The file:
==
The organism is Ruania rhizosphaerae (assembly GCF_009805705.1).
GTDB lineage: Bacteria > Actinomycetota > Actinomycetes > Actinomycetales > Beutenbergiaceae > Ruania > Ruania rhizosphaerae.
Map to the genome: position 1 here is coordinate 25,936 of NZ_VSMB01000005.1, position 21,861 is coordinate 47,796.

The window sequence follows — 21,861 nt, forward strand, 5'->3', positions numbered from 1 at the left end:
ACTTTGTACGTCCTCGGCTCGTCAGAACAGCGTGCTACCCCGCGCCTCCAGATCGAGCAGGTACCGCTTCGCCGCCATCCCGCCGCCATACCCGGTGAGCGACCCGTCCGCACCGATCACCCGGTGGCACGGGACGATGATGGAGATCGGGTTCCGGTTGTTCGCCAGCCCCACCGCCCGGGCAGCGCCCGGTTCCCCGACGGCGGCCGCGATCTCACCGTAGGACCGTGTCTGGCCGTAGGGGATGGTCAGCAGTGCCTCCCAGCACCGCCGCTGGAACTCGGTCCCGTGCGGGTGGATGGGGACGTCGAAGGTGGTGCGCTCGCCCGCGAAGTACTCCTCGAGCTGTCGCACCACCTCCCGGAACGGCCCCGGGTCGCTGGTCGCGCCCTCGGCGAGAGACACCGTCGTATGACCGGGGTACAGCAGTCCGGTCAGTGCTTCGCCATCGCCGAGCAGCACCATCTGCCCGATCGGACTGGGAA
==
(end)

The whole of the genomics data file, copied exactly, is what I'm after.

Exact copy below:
The organism is Ruania rhizosphaerae (assembly GCF_009805705.1).
GTDB lineage: Bacteria > Actinomycetota > Actinomycetes > Actinomycetales > Beutenbergiaceae > Ruania > Ruania rhizosphaerae.
Map to the genome: position 1 here is coordinate 25,936 of NZ_VSMB01000005.1, position 21,861 is coordinate 47,796.

The window sequence follows — 21,861 nt, forward strand, 5'->3', positions numbered from 1 at the left end:
ACTTTGTACGTCCTCGGCTCGTCAGAACAGCGTGCTACCCCGCGCCTCCAGATCGAGCAGGTACCGCTTCGCCGCCATCCCGCCGCCATACCCGGTGAGCGACCCGTCCGCACCGATCACCCGGTGGCACGGGACGATGATGGAGATCGGGTTCCGGTTGTTCGCCAGCCCCACCGCCCGGGCAGCGCCCGGTTCCCCGACGGCGGCCGCGATCTCACCGTAGGACCGTGTCTGGCCGTAGGGGATGGTCAGCAGTGCCTCCCAGCACCGCCGCTGGAACTCGGTCCCGTGCGGGTGGATGGGGACGTCGAAGGTGGTGCGCTCGCCCGCGAAGTACTCCTCGAGCTGTCGCACCACCTCCCGGAACGGCCCCGGGTCGCTGGTCGCGCCCTCGGCGAGAGACACCGTCGTATGACCGGGGTACAGCAGTCCGGTCAGTGCTTCGCCATCGCCGAGCAGCACCATCTGCCCGATCGGACTGGGAA